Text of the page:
Monday, July 29, 2013

Open Letter to Ken Coran

Hi Ken,

You might remember me. When you were forced to answer questions at the beginning of OSSTF's last AMPA, I asked you a question. I asked, "Ken, I was told that OSSTF was going to fight to repeal Bill 115, rescind our imposed working conditions, and restore collective bargaining. We got the first one - what happened to the other two?" I can't quote your response as accurately as my question, but I remember you telling me that OSSTF provincial executive was indeed working on rescinding our imposed working conditions and restoring our collective bargaining rights, and that I should wait and see what developments would come with Broten and McGuinty gone. Well, I gave you the benefit of the doubt and waited to see what OSSTF would put forward to the members for a vote. And might I say I was severely disappointed.

In the end all I got was some "improvements" to an imposed contract. I never got to vote on a collective agreement. In fact, I worked summer school under an imposed contract that nobody seems sure how to interpret. Local school boards are picking and choosing which parts of our MOU to implement, and my board, Ottawa-Carleton, has so far failed to append the MOU to our existing collective agreement, making it clear that my employer intends to bargain from the starting point of the Bill 115 imposed contracts, rather than the imposed contract including the improvements from the MOU. Whatever I got, I sure didn't get rid of the imposed working conditions, and I sure didn't get my collective bargaining rights back.

So what did you get? Well, you got your retirement from OSSTF (with a fully indexed pension, I assume - something I seriously doubt I will have when I retire in 25 years). But, you also managed to find yourself a new job - with the Liberal Party of Ontario! This is the same party that, less than a year ago, suspended our right to strike and stripped our contracts of benefits we fought for decades ago. Some might think that Kathleen Wynne represents a new government with a new collaborative approach - but I would hope such people would remember that Wynne voted for Bill 115 just like every Liberal MPP in the legislature.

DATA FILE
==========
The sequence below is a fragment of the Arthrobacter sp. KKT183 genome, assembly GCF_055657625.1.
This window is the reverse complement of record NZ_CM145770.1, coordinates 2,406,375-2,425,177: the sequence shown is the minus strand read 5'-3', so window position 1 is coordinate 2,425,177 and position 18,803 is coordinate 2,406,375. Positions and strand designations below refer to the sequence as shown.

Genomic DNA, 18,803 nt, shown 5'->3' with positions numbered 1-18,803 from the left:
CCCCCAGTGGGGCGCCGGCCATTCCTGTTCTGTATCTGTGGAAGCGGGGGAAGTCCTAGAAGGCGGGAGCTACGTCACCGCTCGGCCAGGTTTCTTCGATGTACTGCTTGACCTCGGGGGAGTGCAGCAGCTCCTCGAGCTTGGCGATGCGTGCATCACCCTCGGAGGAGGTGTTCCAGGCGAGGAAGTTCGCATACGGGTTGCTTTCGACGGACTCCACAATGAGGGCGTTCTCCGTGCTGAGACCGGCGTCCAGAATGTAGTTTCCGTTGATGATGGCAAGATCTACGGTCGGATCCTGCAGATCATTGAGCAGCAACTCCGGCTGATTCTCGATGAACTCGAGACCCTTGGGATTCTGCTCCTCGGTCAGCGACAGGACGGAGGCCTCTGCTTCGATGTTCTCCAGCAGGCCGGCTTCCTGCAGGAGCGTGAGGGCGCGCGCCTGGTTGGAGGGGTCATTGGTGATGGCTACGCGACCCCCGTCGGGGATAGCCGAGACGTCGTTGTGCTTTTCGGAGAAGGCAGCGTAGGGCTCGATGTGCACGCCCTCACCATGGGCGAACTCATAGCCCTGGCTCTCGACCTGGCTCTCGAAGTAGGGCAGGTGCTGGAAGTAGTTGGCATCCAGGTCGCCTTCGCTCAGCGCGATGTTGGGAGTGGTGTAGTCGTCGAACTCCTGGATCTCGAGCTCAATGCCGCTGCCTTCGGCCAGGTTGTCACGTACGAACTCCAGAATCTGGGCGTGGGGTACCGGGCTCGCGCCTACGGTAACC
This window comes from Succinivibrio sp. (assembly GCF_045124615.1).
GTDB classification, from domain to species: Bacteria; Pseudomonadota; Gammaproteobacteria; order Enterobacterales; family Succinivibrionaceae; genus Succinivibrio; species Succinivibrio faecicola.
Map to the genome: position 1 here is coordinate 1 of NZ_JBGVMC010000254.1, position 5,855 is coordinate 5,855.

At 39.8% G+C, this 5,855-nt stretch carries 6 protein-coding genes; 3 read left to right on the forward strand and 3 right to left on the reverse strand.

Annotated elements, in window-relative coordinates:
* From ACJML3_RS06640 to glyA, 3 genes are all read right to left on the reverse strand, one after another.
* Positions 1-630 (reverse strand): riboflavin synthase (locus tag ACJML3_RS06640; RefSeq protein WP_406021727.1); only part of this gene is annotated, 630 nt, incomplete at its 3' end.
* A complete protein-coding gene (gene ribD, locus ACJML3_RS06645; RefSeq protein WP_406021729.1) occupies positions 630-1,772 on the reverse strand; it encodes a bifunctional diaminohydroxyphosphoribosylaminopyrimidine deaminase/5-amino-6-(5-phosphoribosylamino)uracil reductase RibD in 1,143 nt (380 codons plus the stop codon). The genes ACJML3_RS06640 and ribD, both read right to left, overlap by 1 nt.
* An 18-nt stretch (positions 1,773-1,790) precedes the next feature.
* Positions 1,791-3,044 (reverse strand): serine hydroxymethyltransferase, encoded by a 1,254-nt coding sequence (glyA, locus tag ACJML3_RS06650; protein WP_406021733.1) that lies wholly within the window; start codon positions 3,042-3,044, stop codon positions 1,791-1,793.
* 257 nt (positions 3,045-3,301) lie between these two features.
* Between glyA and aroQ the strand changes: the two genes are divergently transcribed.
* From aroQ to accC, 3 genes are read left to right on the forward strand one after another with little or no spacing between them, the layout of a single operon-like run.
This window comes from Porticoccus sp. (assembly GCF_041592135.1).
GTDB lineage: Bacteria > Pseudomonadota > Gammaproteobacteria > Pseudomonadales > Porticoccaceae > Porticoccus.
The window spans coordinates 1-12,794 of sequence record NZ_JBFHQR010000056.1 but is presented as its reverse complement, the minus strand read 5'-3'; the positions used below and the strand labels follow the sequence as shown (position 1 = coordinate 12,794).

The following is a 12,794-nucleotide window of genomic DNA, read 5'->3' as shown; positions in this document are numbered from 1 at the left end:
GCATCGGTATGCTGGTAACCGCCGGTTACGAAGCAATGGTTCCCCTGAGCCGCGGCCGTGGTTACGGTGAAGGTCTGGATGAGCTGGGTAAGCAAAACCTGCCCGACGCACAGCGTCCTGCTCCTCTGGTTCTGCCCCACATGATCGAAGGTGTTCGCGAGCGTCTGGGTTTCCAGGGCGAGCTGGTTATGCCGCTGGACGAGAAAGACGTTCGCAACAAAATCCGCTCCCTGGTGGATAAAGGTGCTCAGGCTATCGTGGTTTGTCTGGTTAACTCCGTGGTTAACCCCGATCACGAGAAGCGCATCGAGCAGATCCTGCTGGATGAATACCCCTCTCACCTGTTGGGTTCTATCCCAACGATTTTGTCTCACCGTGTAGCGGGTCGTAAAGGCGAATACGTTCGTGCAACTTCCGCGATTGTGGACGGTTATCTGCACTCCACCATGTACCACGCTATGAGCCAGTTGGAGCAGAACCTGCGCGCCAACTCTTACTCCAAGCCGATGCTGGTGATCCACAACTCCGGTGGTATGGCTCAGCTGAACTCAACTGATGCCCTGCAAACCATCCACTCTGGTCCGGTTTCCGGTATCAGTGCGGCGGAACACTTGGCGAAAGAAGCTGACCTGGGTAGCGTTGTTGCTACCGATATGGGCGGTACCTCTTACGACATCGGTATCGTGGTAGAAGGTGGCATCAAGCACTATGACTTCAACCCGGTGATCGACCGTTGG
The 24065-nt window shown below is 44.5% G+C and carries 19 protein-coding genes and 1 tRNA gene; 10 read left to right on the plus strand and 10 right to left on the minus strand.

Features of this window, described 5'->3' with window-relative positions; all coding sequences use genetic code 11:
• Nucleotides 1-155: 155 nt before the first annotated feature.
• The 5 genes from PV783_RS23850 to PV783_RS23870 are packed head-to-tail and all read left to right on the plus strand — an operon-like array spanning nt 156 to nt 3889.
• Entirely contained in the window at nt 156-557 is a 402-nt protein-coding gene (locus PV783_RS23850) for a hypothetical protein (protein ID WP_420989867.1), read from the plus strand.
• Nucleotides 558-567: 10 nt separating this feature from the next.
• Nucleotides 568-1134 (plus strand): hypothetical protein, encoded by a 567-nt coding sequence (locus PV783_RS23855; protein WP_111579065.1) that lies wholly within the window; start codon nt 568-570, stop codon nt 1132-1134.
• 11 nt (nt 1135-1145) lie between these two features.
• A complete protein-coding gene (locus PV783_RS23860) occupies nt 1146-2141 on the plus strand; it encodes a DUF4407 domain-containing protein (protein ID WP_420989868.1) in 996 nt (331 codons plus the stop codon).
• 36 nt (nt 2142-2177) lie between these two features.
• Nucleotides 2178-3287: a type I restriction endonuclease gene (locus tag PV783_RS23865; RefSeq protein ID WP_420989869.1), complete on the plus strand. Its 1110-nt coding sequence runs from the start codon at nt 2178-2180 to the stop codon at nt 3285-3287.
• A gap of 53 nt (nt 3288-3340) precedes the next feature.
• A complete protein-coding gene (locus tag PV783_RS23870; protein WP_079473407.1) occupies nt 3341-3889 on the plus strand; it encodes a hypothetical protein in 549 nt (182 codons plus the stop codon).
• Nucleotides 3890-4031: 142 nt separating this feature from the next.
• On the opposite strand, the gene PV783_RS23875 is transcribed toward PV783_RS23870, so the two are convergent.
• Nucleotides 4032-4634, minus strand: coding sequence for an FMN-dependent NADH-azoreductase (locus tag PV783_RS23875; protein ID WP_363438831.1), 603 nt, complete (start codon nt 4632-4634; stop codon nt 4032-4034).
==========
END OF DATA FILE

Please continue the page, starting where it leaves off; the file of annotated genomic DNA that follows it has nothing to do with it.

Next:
So, I guess I got the answer to my question. Well, I'm not happy, Ken. In fact, I am infuriated. I rallied on the streets for months in support of my union as we fought for our rights to bargain a contract. I marched in the freezing cold only to be offered an MOU that did nothing to undo the damage of Bill 115. And while I get to live with the damage to our rights and our benefits for the rest of my career, you're out trying to win an election as a Liberal candidate. Well, I decided the appropriate way to demonstrate my disappointment with your decisions was to try and make your campaign a little more difficult.

I spent the first day of my summer vacation driving from Ottawa to London to work with other OSSTF dissidents to try and encourage the good citizens of London to vote for another party than the Liberals. I hoped to remind them that the Liberal Party of Ontario intends to continue to fund an austerity agenda by cutting funding to public services like education. I wanted to tell other public servants that Kathleen Wynne has pledged that any improvements to salaries and benefits (even cost-of-living increases) will have to come from program spending. Above all, I wanted to convince voters that the Liberal Party is not the progressive alternative to the Harris PCs that warranted our support over a decade ago.

Well, I'm just one person with a few like-minded allies, so there wasn't much I could do, other than try to get my message out to the voters. This is Canada after all, a democracy where our political freedoms are cherished and respected. Well, let me tell you, you have some staffers in your office that don't seem to have much respect for democratic freedoms at all.

On the afternoon of Saturday, July 27th, I arrived with some fellow OSSTF members to leaflet cars in the parking lot outside your campaign office. I'll attach the text of the leaflet below, but suffice to say the message can be summarized as "Don't vote Liberal, because other parties deserve your support more." You should ask your campaign office workers how they reacted to political action from your opponents. If you really do respect the democratic process, I think you'll be disappointed with how your staffers treated OSSTF members - people who's rights you were fighting for for decades.

Anyways, I did the best I could. If one of the hundreds of leaflets I passed out made even a shred of a difference when it comes to how people will vote, I'll have deemed my action a success.

I hope no idea what directions my union will take now that you are gone. I can only hope that your response to the attacks on our rights will be seen as a blueprint for how NOT to respond when a government decides to attack education workers and their collective bargaining rights. And, I can only hope that, come this Thursday, when Kathleen Wynne's Liberal government faces five by-elections, that every single Liberal candidate is defeated, including you.